NSF CAREER award recipient explores society’s competing interests at the interface between humans and the environment
Ethan Yang
Ethan Yang leads the Complex Adaptive Water Systems (CAWS) Research Group at Lehigh. (Photo credit: Douglas Benedict/Academic Image)

For a scholar recently honored by the National Science Foundation’s Faculty Early Career Development (CAREER) Program, Y.C. “Ethan” Yang’s professional goals seem almost anti-careerist.

“When PhD students train, they tend to focus narrowly,” says Yang, an assistant professor of civil and environmental engineering. “To publish, you need to be an expert—the only person who fully understands a specific topic.” Yang takes a broader view. “The world is complex and interconnected,” he says. “Your expertise may be specific and problem-driven, but it’s linked to other topics that the broader society cares about.”

It’s called nexus thinking—and it especially applies to the study of water, which was Yang’s narrow focus early in his academic life. “I didn’t want to focus entirely on natural processes or entirely on human society,” he says, “but rather on their intersection.” He didn’t realize at first that this would position him to study an area of emerging importance called the FEW—food, energy, water—nexus.

Yang’s undergraduate major was geography. “I was always interested in the interface between humans and the environment. Water is an obvious link because we need it to survive,” Yang says. That led to training in environmental engineering. “I wanted to build my capacity in quantitative methods,” he says. “When engineers calculate, they answer precise questions, like the capacity that a reservoir requires.”

But after earning his PhD in civil engineering, the pendulum of Yang’s interests began to swing toward humanistic matters. “Often, the reason we have an environmental problem is because society has an issue,” he says. “It has nothing to do with the natural environment. It’s because the human drive to compete often forces us to make decisions that are not necessarily good for the environment, other people, or even ourselves.” Yang started to look more deeply into psychology and social science to get at why and how people make decisions.

“The world will become only more complex. Students will need to test layered scientific questions and create interconnected solutions.”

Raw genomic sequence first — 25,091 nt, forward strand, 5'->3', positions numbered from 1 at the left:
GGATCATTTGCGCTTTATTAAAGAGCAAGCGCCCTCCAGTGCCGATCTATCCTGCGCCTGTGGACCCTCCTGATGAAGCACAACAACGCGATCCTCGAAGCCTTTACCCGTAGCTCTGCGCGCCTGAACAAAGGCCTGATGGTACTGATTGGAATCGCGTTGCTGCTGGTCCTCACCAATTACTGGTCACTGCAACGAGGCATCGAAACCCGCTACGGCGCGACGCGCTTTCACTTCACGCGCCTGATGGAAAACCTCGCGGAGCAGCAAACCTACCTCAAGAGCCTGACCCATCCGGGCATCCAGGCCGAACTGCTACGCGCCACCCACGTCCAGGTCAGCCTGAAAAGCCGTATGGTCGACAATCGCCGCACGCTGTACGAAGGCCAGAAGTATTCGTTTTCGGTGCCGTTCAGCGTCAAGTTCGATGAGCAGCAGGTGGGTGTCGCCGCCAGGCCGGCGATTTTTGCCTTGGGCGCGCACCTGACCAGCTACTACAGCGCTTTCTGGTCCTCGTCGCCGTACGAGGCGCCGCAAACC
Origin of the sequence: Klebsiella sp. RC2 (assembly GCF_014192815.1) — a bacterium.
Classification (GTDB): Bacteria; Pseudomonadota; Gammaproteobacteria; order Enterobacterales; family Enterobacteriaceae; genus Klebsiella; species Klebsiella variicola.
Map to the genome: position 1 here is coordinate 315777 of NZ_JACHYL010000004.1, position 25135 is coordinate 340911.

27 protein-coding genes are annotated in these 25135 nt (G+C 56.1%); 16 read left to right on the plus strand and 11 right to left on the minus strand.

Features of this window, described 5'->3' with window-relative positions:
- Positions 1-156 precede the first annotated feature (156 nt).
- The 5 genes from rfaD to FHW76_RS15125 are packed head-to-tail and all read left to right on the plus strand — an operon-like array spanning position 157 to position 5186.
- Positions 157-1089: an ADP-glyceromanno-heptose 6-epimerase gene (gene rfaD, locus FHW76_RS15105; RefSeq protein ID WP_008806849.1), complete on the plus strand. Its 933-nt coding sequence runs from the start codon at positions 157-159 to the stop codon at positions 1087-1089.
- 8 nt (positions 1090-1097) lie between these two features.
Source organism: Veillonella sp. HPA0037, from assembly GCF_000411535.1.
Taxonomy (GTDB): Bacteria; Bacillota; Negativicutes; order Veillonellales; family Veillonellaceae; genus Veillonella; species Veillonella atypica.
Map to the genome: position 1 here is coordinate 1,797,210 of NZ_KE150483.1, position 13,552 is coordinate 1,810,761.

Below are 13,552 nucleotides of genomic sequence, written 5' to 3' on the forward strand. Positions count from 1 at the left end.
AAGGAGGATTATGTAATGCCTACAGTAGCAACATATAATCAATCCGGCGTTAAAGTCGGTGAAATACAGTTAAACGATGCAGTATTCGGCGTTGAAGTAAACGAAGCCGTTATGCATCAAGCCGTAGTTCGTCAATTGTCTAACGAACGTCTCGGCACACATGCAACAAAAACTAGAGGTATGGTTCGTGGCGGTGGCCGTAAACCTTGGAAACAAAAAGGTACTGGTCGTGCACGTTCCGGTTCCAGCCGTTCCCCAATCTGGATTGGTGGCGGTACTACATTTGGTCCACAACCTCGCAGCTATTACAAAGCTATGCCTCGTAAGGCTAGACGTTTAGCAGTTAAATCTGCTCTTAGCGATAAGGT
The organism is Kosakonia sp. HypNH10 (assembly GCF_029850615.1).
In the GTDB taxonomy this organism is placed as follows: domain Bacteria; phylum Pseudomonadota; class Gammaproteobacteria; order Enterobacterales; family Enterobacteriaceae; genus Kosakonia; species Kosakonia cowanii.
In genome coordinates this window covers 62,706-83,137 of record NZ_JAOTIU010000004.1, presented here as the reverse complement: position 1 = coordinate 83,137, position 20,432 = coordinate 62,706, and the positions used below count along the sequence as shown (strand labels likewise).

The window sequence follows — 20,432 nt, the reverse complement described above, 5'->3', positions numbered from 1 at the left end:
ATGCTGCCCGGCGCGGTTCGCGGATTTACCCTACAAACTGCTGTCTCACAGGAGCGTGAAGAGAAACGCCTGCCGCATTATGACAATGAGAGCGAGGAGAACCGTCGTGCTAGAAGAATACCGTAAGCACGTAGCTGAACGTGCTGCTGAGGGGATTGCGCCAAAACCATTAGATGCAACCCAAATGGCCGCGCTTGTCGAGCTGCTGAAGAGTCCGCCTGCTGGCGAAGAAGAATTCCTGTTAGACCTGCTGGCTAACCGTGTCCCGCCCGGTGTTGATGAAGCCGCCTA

Ethan Yang

Studying the FEW nexus demands insights and data from sources representing interests with different—often competing—values, goals, and priorities. In the field’s parlance, stakeholders are known as agents, and Yang’s innovation has been to attempt never-before-seen agent-based modeling to understand, forecast, or manage water usage. Such modeling would account for both the needs and motivations of disparate agents within a water system such as the Columbia River basin (U.S./ Canada) or the Mekong River basin (Southeast Asia). The two basins are the focus of an ongoing NSF-funded project on creating quantitative and computational modeling of complex FEW systems.

“People understand there’s a deep link between water and food,” Yang says. “But water is also essential for energy, with systems like cooling and hydro­power. Until a 2011 conference in Europe, people didn’t put all three together.”

Numerous gaps challenge the development of a comprehensive framework for studying the FEW nexus. “One is data,” Yang says. Agents often decide their water needs using different scales of space and time. A farmer might calculate water requirements for 200 acres over the next year. A utility might figure needs for half a state over the next 45 minutes.

Yang’s team and colleagues at the University of Houston are now developing an agent-based model that links food and water, while a team at George Washington University is working on an energy model that they hope can merge into a single framework. “It’s challenging to make these models talk to each other,” he says. “We’re not there yet.”

Yang’s newest research endeavor also involves agent-based modeling in another water-related application. The project funded by his CAREER award will study decentralized sustainable stormwater management using real-time data from an Internet-of-Things-connected green infrastructure network.

Recognition from the NSF helps confirm the relevance of Yang’s multi­disciplinary approach. “Nexus thinking is a good way to agitate for the next generation,” he says. “The world will become only more complex. Students will need to test layered scientific questions and create interconnected solutions to fix the problems they’ll face.”